Forward Covington intends to put Mayor-Council form of government on November ballot

By Judy Clabes
NKyTribune editor

A petition committee of five Covington residents have notified the Kenton County Clerk of its intention to get enough signatures on a petition for a November referendum to institute a Mayor-Council form of government in the city.

The petition specifically seeks to place the following proposal on the ballot: Are you in favor of the City of Covington adopting a Mayor-Council Plan as defined by KRS § 83A.130?

Richard Dickmann, owner of Smoke Justus, and a leader behind the Covington Forward Committee, said, “This change is far from radical. If successful, the City of Covington will join the majority of Kentucky’s cities who overwhelmingly use the Mayor-Council plan.

“In fact, the City of Covington is the only city in Kenton County currently using the antiquated City Manager plan.”

The petition committee consists of Dickmann, Daphne Jones Conde, Jerry Avery, Michael Beeby, and Robin Williams.

Other influential citizens and public servants have endorsed the effort.

They include former Mayor Denny Bowman, former Mayor Chuck Scheper, former City Commissioner Steve Frank, former City Commissioner Shawn Masters, former City Commissioner Steve Casper, former City Commissioner Alex Edmondson, former City Commissioner Rob Sanders, and former City Manager Loren Wolff.

Current Covington Mayor Joseph Meyer strongly supports the initiative.

He feels “that it is essential that we keep moving Covington forward. By adopting the Mayor-Council plan, Covington’s government will be more efficient and accountable to the city’s residents.”

Meyer makes the point that elected officials — the mayor and the commissioners — who have to answer to the voters should have the responsibility for running the city. This, he says, results in more accountability as well.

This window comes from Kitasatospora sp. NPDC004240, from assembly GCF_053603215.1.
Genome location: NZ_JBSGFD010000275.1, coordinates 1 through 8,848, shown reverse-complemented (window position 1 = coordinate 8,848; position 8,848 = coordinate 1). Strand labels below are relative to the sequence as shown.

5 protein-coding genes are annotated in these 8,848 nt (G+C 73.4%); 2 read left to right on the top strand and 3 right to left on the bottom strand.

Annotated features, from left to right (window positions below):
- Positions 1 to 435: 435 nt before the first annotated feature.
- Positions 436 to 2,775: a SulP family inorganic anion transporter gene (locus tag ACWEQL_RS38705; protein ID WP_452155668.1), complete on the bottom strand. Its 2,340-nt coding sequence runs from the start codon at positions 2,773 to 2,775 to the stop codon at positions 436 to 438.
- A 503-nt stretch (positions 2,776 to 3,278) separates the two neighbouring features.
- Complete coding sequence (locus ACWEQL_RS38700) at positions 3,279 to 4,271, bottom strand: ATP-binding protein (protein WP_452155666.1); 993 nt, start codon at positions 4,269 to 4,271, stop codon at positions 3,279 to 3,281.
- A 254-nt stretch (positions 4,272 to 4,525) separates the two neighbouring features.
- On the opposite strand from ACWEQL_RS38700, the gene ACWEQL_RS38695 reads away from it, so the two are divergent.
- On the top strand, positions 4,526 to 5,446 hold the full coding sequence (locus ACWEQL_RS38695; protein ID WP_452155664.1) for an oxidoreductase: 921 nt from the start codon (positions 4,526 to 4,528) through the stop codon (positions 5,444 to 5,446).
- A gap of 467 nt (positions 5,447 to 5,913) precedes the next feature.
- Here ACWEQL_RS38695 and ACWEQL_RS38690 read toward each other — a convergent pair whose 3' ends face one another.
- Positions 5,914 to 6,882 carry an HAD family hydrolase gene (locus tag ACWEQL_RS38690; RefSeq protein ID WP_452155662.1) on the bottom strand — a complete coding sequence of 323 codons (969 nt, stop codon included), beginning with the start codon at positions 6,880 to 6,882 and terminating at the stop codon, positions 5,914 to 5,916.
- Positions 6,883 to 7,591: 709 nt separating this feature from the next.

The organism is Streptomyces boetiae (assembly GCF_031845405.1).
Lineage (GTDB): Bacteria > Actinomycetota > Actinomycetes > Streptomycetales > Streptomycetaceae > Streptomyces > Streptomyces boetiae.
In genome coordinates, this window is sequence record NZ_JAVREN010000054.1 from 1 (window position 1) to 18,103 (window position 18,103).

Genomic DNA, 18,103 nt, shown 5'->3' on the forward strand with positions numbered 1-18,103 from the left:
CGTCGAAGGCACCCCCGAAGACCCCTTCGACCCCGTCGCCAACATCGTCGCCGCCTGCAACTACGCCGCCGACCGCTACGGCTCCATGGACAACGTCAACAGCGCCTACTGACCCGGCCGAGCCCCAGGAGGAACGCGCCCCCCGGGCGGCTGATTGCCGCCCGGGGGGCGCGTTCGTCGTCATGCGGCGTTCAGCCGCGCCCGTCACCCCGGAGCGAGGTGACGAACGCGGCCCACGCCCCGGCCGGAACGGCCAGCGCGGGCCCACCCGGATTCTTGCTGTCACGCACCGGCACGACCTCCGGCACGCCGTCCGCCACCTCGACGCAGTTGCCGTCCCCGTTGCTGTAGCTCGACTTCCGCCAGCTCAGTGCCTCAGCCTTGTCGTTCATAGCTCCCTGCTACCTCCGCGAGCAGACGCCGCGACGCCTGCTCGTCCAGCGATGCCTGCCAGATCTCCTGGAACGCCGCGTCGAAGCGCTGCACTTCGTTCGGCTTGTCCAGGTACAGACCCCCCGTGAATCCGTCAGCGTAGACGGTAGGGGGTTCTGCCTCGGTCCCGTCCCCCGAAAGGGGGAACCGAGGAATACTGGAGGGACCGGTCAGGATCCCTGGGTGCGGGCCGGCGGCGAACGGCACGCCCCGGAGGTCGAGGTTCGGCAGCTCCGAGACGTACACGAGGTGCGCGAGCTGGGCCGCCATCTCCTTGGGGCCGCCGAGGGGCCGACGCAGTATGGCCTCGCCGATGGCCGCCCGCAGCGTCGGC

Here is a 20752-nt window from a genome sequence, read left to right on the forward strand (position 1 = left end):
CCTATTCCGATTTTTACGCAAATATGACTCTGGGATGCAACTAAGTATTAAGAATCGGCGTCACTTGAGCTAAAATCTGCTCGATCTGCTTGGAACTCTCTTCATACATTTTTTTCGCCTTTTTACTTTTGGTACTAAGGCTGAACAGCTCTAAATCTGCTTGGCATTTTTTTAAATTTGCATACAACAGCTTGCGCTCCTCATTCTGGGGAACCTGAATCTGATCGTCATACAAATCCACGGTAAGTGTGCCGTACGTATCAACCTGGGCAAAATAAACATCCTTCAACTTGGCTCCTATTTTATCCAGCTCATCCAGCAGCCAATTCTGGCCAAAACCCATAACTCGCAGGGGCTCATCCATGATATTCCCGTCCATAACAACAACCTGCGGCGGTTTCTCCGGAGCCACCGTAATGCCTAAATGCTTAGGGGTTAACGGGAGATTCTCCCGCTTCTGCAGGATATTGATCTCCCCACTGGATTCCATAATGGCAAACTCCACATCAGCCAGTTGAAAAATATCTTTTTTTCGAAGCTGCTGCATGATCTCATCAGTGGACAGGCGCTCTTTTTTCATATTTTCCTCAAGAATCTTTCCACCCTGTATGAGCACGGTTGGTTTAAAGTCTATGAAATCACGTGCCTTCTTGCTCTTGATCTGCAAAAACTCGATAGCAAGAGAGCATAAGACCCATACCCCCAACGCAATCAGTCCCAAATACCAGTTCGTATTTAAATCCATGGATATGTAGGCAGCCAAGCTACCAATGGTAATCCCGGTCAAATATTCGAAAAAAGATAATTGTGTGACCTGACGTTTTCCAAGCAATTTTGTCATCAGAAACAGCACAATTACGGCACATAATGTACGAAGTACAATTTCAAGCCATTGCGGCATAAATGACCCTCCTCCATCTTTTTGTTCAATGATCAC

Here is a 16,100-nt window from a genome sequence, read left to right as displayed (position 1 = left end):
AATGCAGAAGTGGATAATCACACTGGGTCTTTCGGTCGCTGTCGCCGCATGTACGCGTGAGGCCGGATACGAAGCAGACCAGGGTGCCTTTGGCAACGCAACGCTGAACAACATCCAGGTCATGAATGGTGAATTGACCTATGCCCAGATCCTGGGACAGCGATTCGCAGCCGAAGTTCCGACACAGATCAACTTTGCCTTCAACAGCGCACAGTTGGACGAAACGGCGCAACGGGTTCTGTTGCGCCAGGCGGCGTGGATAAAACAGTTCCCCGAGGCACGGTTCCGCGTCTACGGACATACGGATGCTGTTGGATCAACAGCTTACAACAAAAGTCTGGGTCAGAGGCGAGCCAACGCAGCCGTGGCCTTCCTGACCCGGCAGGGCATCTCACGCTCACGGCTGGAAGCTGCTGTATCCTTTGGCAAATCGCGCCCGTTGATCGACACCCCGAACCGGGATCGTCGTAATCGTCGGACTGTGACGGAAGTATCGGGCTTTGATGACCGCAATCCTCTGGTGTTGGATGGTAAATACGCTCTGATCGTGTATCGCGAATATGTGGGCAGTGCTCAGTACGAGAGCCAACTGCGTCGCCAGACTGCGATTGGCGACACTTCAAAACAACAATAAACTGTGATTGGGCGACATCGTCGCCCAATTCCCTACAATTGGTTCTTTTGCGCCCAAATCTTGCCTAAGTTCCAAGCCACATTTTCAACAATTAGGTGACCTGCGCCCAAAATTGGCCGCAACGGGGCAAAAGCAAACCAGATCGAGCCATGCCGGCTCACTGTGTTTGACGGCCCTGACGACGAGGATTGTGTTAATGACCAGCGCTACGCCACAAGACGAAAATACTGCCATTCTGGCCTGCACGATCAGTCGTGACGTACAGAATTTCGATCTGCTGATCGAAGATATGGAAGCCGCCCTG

Speaking recently to a business group in Latonia, Mayor Meyer said, “The government needs a clear and simple chain of command.”

He expressed frustration with the City’s current City-Manager form of government, saying it has created “confusion, uncertainty, and delayed decision-making” in which nobody is really “the boss.”

“I have had one city manager say, ‘I’ve got five bosses,’ — so who do I listen to?'” Meyer said.

The city manager is the “chief administrative officer” and not the executive officer. The process for getting things done becomes cumbersome, inefficient, and duplicative, according to Meyer.

An example he gives: The City Commission, in its legislative capacity, approves the budget and then, in its executive capacity, approves the implementation of the budget. Every major contract, every major personnel decision (and every minor one), grant applications, program implementation are made by the commission. The process can delay decisions by weeks and add up to thousands of hours of staff time. This is time, Meyer says, that could be better spent serving the public.